Spontaneous Reads: The Imperfectionists

I had little to no preconception of this book before I started reading it: it was perched on a bookshelf at home, acquired via the good luck of having a boyfriend who edits a book section and has a lot of interesting books sent to him without ever even having to ask. The cover is arresting, but interestingly enough—since after all, it was the cover that led me to pull this one off the shelf—there really isn’t much to it. In fact, while the packaging as a whole is nice to look at (scrolling, scripty font, simple image, contrasting colors), it really tells you nothing about the book. There’s a brief phrase on the back of the paperback copy about “the topsy-turvy private lives of the editors and reporters of an English language newspaper in Rome” but otherwise, the cover is just chock-full of famous authors and notable reviewers clamoring over what a “beguiling,” “spectacular,” and “magnificent” book you have in front of you.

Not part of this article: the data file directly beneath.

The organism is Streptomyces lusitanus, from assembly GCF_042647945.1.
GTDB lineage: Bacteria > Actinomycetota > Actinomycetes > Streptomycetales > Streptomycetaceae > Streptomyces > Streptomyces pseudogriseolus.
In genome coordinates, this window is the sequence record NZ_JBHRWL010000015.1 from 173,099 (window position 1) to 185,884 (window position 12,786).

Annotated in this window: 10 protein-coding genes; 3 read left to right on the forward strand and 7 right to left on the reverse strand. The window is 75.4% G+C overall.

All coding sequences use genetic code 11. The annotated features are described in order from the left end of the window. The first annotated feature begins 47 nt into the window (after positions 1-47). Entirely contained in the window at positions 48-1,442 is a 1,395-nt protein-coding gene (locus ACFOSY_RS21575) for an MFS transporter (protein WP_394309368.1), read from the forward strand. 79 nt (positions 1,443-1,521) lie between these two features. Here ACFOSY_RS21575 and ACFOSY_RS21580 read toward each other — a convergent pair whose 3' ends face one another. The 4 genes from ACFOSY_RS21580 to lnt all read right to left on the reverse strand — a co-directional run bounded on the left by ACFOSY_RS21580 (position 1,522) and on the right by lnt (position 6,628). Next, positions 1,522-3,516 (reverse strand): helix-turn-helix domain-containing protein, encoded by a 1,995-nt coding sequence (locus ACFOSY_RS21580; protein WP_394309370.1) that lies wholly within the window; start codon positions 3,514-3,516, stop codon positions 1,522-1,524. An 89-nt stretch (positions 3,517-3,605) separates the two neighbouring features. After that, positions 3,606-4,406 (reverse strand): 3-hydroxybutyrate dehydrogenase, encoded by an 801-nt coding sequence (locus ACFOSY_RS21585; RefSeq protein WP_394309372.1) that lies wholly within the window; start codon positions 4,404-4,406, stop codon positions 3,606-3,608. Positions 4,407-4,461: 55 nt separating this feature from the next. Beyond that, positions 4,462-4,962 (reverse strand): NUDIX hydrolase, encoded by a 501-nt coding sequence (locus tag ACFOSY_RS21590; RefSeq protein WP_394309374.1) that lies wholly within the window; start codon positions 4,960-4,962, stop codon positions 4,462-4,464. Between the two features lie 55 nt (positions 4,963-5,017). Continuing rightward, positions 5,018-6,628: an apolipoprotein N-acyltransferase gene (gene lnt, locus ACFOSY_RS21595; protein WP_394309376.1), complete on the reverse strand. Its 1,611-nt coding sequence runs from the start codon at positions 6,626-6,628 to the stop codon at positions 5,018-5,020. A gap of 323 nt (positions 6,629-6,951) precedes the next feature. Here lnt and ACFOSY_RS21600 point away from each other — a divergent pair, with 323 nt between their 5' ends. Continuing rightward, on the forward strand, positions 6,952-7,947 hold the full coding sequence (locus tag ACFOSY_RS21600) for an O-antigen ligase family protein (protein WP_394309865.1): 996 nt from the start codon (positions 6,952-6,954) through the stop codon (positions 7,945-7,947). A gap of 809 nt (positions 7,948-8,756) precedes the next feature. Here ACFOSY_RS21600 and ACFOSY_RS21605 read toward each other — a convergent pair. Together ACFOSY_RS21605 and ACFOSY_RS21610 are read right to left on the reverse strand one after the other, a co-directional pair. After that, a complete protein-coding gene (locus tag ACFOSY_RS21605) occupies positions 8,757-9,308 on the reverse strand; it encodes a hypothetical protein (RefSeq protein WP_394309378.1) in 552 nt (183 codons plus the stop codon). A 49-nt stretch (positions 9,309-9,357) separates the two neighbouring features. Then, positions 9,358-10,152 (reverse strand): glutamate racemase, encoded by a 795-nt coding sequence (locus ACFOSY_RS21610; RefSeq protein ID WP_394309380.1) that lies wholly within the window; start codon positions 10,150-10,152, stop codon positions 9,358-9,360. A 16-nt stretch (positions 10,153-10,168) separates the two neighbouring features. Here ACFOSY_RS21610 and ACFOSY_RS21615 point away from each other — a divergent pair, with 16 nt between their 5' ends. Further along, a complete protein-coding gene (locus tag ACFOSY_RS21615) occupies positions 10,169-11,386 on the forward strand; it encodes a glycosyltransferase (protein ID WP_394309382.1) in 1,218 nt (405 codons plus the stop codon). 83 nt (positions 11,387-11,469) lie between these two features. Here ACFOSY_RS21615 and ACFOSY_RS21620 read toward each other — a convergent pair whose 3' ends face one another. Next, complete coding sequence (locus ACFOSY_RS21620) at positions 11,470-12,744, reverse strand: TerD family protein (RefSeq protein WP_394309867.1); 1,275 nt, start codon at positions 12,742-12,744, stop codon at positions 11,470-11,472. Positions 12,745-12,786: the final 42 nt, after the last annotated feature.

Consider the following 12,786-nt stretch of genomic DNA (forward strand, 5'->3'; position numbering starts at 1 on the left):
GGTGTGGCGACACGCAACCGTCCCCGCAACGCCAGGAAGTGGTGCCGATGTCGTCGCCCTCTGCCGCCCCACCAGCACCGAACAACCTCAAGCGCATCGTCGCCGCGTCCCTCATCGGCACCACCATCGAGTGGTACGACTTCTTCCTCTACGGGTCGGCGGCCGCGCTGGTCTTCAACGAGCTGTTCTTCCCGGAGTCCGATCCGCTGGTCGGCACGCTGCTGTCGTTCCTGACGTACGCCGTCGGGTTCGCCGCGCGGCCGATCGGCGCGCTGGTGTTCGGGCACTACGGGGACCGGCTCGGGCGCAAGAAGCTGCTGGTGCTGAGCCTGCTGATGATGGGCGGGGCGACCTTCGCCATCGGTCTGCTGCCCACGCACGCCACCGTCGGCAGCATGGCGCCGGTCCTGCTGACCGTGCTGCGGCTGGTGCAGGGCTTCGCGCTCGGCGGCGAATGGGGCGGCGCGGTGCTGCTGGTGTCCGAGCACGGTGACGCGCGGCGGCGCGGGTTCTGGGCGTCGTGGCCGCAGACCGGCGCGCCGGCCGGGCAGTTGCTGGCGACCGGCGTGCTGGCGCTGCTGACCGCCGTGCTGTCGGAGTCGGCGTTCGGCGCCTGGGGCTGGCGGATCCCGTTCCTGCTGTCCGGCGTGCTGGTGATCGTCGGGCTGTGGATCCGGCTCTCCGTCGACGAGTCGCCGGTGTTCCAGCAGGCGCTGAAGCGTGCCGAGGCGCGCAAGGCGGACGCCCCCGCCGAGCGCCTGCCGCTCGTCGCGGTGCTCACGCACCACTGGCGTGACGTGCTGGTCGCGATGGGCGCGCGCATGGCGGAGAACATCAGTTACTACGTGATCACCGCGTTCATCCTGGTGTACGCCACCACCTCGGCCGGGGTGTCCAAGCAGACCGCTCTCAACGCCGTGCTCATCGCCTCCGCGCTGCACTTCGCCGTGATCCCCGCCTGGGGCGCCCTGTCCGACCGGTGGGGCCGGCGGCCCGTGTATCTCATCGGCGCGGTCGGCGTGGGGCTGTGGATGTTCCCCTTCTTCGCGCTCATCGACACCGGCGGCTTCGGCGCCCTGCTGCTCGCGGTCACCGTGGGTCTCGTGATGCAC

Luckily, they aren’t over-selling. This is a truly luminous debut—the word “dazzling” actually popped into my head within the first few short chapters. I ended up having some very real reservations about the book, but even so—Rachman is a gifted author and I really look forward to reading another book of his in the future.

The Imperfectionists is centered around the lives of the reporters, editorial staff, and (in one case) readers of an English-language newspaper in Rome. The Italian backdrop comes up on occasion, but seems more of a nod to the author’s own job history more than anything else—it could have just as easily been a newspaper in Vienna or Hong Kong if a little local color was changed here and there, and two of the stories (including the very first one) take place in other cities: Paris and Cairo. It can’t really be called a novel, but it also isn’t a short story collection. Rather, its narrative is explored over the course of linked stories. Characters who narrate one story show up as minor blips in others, and while the stories are ostensibly chronological—they are all dated and the circumstances of the paper (as an entity) develop and change as time goes by—each one exists very much in the specific life, circumstances, drama, and perspective of the person who narrates.